Resistance training (working your full body) is going to help balance your body out so you remain strong from head to toe and shoulder to shoulder. For example in my sport of choice, we pedal bikes forward, my feet are clipped in, my hands are on the bars in a forward position, my neck is (as much as I would like to say it's not) in a fwd position (okay think office worker), my hip flexors are never fully extended (unless you ride a unicycle). Rarely is my body worked in a side to side motion. So lets say I don't do any resistance training. My glutes might suck because I could potentially have a sucky pedal stroke and I'm not lunging to help increase the strength, power, and SIZE (<--- this is kind of a joke because my butt is big) of my glutes. I'm not working on my "core" strength so my abs aren't strong enough to hold my torso in a correct position while on the bike, therefore causing me a lot of low back pain. Which leads me to weak back extensors, if you don't train them to be strong, they aren't going to be strong, you are most likely compensating somewhere else. Now lets say I don't work any side to side and rotational stuff (so important while mountain biking and in cyclocross, while leaning with the bike and navigating around obstacles). If I don't work any rotational strength my body wouldn't perform, or even be able to balance in some positions I ask it to while navigating through single track or a muddy cyclocross course. Are you starting to get a better understanding of why I believe in strength training?
How has strength training helped me? Besides the obvious of looking totally buff, I believe strength training has seriously helped me keep my injuries at a minimal and also has helped me bounce back from injury faster. I'm going to take you back to May of 2012 the week after the 24 hour race. The Wednesday after the 24 hour race I went out on a nice lovely, recovery mountain bike ride. Descending down "The Mullet" on Galbraith I was very quickly launched over my handlebars at a very fast pace. I landed directly onto my left shoulder blade and had some major issues trying to lift my arm up over my head. I was in quite a bit of pain for a couple weeks, I didn't do any weight lifting for 2-3 weeks, I didn't ride my bike for a week, I tried really hard to not move my arm, because it really hurt my shoulder! I saw my trusted Chiropractor, a PT at the gym, and my PT friend and I knew nothing was broken or seriously injured, all I needed was time for healing! After about 4-5 weeks I was back to normal and felt great! I'm pretty sure that my because of my hulk like muscles, I wasn't seriously injured. Now lets fast forward to June 27th 2013 (or the 28th or 29th, who's keeping track anyhow). I'm racing my bike at the Lightning Creek Enduro and all of the sudden my rear brakes stop working. I'm going fast, faster than I would like to be going, but I can't slow down and next thing I know my face is staring right at the dirt and BAM I'm on the ground. I landed on my chest, slightly on my left side. My first reaction was "I broke a rib" my right side hurt really bad and I couldn't breath, at that same moment I looked up and saw my left foot still attached to the bike and it was now falling on top of me, pinning me to the ground. To top this off I heard the lovely sound of "hiiiisssssssss", you know, the sound your tire makes when it's going flat. I was then able to catch my breath, realized I didn't break a rib, but instead knocked the wind out of myself, but there was no saving that tire from going flat. After picking myself up off the ground I realized my left chest was in a lot of pain and my rib was somewhat protruding out of my chest. I held back the tears and didn't continue the race. It's been 3 weeks since this happened and I'm still trying to recover, riding mountain bikes is out of the question, but I can still ride and lift some weights (being very incredibly limited). Once again I am SO grateful for strength training, without it, I'm sure I would have quite a few broken bones!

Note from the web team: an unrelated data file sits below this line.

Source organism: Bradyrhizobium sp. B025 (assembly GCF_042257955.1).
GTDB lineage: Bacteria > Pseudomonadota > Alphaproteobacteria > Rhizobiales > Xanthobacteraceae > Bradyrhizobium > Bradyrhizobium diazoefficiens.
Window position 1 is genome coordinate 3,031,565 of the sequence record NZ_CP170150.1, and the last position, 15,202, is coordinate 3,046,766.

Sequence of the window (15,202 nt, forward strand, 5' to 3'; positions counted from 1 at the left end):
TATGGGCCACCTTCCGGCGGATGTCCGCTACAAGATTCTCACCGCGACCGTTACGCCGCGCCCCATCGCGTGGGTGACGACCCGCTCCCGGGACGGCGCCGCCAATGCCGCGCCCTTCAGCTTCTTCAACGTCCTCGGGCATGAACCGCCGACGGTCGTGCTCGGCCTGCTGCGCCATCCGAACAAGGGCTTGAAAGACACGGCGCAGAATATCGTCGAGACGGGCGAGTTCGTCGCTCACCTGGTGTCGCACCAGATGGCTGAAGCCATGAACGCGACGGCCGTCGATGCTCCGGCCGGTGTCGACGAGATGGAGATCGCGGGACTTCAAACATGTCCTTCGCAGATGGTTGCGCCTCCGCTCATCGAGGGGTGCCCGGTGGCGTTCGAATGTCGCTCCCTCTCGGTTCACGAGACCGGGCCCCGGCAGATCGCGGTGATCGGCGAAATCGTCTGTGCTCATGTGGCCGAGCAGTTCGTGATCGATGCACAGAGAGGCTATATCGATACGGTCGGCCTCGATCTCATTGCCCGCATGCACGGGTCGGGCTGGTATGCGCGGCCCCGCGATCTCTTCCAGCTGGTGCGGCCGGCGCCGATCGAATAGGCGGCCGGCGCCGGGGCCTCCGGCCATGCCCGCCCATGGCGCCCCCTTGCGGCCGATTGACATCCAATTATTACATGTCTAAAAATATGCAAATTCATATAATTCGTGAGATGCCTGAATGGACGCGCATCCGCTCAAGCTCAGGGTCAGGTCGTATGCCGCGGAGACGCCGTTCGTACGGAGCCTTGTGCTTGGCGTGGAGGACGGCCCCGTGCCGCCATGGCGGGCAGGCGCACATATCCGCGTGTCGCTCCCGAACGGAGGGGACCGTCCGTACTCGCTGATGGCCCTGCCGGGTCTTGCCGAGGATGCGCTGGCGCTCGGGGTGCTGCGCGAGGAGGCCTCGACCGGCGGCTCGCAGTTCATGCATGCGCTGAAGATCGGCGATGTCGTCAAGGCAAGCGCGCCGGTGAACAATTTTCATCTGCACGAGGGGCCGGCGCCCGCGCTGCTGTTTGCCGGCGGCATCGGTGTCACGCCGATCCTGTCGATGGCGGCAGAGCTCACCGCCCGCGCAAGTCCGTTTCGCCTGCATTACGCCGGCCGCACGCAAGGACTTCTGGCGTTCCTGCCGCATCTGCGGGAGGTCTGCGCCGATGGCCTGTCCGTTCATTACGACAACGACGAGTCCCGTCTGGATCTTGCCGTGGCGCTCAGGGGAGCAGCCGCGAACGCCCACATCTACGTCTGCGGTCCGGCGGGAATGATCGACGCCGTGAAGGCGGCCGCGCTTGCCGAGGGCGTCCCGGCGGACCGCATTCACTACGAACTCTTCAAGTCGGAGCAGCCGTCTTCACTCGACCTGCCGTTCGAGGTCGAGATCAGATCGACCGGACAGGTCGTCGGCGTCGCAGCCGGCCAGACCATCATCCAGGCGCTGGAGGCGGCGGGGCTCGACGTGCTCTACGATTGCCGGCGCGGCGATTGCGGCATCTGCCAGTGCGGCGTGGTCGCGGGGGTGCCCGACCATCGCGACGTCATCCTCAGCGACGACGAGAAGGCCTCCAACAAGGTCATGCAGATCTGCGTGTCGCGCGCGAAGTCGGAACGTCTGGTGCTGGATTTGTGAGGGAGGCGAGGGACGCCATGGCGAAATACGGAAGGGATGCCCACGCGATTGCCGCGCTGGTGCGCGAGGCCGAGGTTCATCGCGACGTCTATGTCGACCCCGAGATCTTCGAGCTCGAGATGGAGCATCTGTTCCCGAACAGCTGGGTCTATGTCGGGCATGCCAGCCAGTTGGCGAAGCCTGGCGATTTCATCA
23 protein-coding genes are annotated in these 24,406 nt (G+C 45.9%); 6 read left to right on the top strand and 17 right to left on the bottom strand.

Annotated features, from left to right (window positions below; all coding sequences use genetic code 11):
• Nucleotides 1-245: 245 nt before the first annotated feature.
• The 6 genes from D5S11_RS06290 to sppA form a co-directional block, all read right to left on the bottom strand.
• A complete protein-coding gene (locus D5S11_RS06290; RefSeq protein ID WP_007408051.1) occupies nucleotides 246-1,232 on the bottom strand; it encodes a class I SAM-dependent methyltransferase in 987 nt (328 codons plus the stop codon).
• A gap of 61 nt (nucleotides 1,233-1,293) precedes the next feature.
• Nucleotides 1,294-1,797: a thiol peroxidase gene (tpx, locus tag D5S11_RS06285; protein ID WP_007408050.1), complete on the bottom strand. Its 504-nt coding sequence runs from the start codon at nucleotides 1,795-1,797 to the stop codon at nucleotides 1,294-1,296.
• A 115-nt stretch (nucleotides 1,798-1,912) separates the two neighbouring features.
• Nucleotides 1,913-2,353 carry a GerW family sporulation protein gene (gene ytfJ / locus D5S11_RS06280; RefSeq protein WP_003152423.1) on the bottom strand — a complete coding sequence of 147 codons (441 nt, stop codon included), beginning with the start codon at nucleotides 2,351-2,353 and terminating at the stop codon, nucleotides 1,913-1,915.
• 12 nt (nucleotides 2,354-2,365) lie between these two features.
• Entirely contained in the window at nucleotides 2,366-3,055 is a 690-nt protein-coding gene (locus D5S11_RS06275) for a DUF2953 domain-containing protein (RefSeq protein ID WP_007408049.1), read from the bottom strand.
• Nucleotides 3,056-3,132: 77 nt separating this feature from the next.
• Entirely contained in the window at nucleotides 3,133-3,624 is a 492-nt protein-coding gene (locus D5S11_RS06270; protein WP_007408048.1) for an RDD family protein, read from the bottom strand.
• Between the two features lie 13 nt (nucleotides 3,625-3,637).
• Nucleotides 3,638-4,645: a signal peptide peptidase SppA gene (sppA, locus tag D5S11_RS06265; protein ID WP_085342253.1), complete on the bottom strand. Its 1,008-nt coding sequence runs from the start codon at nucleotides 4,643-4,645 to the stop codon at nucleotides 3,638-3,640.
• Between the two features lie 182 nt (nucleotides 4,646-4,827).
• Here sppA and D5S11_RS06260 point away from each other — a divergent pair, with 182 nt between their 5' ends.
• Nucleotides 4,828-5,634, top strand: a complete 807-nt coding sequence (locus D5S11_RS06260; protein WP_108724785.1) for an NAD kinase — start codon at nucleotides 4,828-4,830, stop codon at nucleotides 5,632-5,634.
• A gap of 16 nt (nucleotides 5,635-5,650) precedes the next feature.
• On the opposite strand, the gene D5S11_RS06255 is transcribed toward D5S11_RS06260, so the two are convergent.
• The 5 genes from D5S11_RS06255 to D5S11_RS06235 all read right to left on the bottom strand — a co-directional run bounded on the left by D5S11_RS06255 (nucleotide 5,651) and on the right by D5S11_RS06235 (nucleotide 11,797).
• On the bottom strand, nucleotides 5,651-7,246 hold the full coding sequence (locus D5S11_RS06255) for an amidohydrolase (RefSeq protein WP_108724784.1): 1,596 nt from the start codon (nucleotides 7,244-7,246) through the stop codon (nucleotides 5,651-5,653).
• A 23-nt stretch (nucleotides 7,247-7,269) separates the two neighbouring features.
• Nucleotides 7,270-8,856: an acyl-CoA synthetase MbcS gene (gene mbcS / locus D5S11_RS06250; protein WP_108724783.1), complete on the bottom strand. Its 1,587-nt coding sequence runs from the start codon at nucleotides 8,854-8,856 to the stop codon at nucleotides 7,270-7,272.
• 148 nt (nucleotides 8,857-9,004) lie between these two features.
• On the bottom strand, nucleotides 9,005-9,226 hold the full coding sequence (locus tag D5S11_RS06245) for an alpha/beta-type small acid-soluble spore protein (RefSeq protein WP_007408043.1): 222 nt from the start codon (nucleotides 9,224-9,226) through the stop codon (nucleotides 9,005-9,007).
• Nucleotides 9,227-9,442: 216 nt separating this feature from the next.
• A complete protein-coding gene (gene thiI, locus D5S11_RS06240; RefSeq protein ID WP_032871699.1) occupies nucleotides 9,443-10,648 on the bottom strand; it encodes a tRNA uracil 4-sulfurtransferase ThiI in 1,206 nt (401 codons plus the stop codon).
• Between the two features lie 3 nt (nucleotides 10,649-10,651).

Stay tuned for some simple at home exercises you can do to help keep you strong, lean, and healthy!